MAG - Mission Aid Group

A Ministry of Aid for the Gospel of Jesus Christ

News from MAG

Over 33 years of ministry
MAG was formed in 1981 to help our missionaries, churches, hospitals and Bible Colleges through a time of poverty and economic disaster. MAG sent goods and resources that Christian workers just could not get in that difficult time. Tanzania today is quite different to the way it was then, so MAG needs to rethink its position as to what the future holds. When I returned from Tanzania and was asked to join the Committee, I soon realised how much MAG depends on a few faithful people, most of whom are not getting any younger.

After much deliberation and prayer, we came to the following conclusions:

1. Many more of the goods we send are now readily available in Tanzania.
2. It is increasingly difficult to send some goods – we can no longer send personal items to missionaries and no second hand clothing. Changes in classification continue to reduce the range of acceptable goods. Inspection by the Tanzanian Bureau of Standards plus other import procedures all cause costly and frustrating delays resulting in higher costs to MAG to get containers of goods into Tanzania.
3. Working conditions at the depot are challenging, as there are limitations to available space. Having to store a backlog of accumulated stock and the health and safety of our ageing workforce are all causes for concern.
4. We are very dependent on the combined efforts of a few key people, especially Rod James, Keith Nott, Mark Reid and Barbara Smedley. Without their team effort we would not be able to continue to send goods.
5. There are fewer experienced volunteers able to help pack regularly at the depot as we have lost a number of key people over the last year or so and those remaining are becoming older and slower.
6. We sense that, in some areas, the number of people who donate goods is decreasing. Our donor base is ageing, there are fewer MAG deputations being requested and smaller numbers attending Celebration Day.

In consultation with CMS-A the Committee has carefully and prayerfully considered all these facts and have decided to wind down MAG activities over the next 18 months to 2 years. It will mean sending one more container to each of six Dioceses we have supported in the past.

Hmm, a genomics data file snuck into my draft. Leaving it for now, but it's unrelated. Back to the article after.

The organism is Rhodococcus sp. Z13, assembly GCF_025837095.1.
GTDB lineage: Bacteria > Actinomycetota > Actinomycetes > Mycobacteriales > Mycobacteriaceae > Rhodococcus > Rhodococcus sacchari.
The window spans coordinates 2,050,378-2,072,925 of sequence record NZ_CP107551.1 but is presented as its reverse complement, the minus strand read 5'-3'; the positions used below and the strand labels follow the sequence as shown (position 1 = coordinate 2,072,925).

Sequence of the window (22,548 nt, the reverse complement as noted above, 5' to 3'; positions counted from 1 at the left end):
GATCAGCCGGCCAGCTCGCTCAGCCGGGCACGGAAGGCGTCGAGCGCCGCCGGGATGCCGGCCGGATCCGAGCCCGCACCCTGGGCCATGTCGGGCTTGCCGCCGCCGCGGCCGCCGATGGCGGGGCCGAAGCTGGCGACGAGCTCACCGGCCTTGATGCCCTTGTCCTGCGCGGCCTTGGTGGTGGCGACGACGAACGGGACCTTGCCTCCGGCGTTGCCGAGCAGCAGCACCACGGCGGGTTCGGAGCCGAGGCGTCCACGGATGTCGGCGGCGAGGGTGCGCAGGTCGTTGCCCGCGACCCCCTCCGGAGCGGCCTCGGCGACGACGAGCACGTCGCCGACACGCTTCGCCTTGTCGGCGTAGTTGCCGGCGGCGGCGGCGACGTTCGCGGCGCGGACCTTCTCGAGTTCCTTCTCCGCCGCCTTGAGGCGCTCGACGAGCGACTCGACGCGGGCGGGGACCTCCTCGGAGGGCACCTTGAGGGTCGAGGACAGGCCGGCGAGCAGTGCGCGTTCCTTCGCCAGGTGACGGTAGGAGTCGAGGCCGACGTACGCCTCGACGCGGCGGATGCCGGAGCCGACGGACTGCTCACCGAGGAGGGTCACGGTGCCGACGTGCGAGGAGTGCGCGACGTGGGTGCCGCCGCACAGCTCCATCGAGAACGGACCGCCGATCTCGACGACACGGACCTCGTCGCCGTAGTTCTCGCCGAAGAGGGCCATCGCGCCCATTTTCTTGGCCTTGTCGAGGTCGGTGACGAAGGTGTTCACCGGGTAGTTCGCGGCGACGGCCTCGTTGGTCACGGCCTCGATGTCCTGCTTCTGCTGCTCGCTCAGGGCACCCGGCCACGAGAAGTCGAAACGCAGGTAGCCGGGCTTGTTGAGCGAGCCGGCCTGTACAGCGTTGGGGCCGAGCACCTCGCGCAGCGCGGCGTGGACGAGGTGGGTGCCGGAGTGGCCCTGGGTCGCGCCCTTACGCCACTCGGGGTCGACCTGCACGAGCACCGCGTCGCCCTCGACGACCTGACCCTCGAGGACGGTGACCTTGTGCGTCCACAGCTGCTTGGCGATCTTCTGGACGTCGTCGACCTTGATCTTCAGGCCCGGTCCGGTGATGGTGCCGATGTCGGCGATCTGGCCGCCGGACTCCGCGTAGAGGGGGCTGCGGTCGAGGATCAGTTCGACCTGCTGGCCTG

The final container for the Diocese of Mt. Kilimanjaro is due to sail on 9 July 2014 and the container to the Diocese of Ruaha – to be packed on 7 August – is scheduled to leave on 13 August.

This will also mean that the “What to Send” list will be revised. We need to send all goods already stored at the depot, but will need more of some items to supplement them. Please refer to the revised lists for details of these changes.

Fortunately, our financial position is strong at present, however further donations will be needed to cover all anticipated expenses. We ask for continued co-operation from all MAG supporters to achieve the effective wind down and eventual close of MAG.

A huge ‘thank you’ for all your support in the past. Please continue to help us through the months ahead, by praying, by packing goods into the containers and by delivering your goods to the depot as usual. We will keep you informed of progress and needs through future newsletters.

Wendy Reed

July 2014

“You hold me by your right hand, you guide me with your counsel.” Psalm 73:23-24.

Mission Statement

In prayer and by the guiding hand of God, to be partners in the practical support of Anglican Churches and associated Christian work in Tanzania, by sending goods and resource materials. Such goods will be sent direct to Diocesan agencies or via CMS missionaries, to support their work and for free distribution to needy people. As an adjunct, where space is available, missionaries’ personal goods may be sent to them via MAG.

A History of MAG.

Mission Aid Group is an Auxiliary of the Church Missionary Society NSW & ACT LTD. Its function is to provide goods and resources (as listed in the What to Send Pamphlet) to many Dioceses in Tanzania, East Africa, where CMS Australia personnel have been working for more than 100 years.

The war between Tanzania and Uganda in 1980 first alerted the outside world to the economic disaster unfolding in Tanzania. The defeat of Idi Amin and his regime in Uganda left Tanzania in near bankruptcy. People were in great poverty without basic necessities. With the returning soldiers came the scourge of AIDS. Anglican bishops pleaded for help.

On 24 July 1981, a small group of people met at CMS House, Bathurst St, Sydney, to pray and to seek a way to respond to this cry for help. A committee was formed. In a miraculous way a storage and packing area became available, free of charge, in St. Thomas’ Anglican Church complex at Kingsgrove. Providentially it had rear lane access and a loading bay suitable for container trucks right at the back door. MAG finished up its faithful service at the end of 2015.

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